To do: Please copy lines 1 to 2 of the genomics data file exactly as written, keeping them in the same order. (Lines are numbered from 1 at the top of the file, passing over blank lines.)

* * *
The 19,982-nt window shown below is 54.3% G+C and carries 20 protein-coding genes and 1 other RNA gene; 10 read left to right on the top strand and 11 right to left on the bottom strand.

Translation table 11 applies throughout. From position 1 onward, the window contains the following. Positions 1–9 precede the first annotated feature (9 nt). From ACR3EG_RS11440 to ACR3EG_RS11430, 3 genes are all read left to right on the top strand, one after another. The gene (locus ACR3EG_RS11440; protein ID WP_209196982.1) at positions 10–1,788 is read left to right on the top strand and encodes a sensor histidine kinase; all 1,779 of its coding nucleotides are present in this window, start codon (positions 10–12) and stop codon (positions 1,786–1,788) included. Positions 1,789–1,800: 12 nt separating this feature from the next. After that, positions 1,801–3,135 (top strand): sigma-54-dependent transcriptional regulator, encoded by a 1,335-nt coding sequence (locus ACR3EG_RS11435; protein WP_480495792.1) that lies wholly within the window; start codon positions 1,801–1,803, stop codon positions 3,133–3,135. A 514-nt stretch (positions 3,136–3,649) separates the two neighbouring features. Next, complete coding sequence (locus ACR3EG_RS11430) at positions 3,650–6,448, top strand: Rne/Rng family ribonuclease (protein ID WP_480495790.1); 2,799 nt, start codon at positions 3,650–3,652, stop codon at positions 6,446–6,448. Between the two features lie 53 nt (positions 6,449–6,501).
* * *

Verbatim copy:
The 19,982-nt window shown below is 54.3% G+C and carries 20 protein-coding genes and 1 other RNA gene; 10 read left to right on the top strand and 11 right to left on the bottom strand.

Translation table 11 applies throughout. From position 1 onward, the window contains the following. Positions 1–9 precede the first annotated feature (9 nt). From ACR3EG_RS11440 to ACR3EG_RS11430, 3 genes are all read left to right on the top strand, one after another. The gene (locus ACR3EG_RS11440; protein ID WP_209196982.1) at positions 10–1,788 is read left to right on the top strand and encodes a sensor histidine kinase; all 1,779 of its coding nucleotides are present in this window, start codon (positions 10–12) and stop codon (positions 1,786–1,788) included. Positions 1,789–1,800: 12 nt separating this feature from the next. After that, positions 1,801–3,135 (top strand): sigma-54-dependent transcriptional regulator, encoded by a 1,335-nt coding sequence (locus ACR3EG_RS11435; protein WP_480495792.1) that lies wholly within the window; start codon positions 1,801–1,803, stop codon positions 3,133–3,135. A 514-nt stretch (positions 3,136–3,649) separates the two neighbouring features. Next, complete coding sequence (locus ACR3EG_RS11430) at positions 3,650–6,448, top strand: Rne/Rng family ribonuclease (protein ID WP_480495790.1); 2,799 nt, start codon at positions 3,650–3,652, stop codon at positions 6,446–6,448. Between the two features lie 53 nt (positions 6,449–6,501).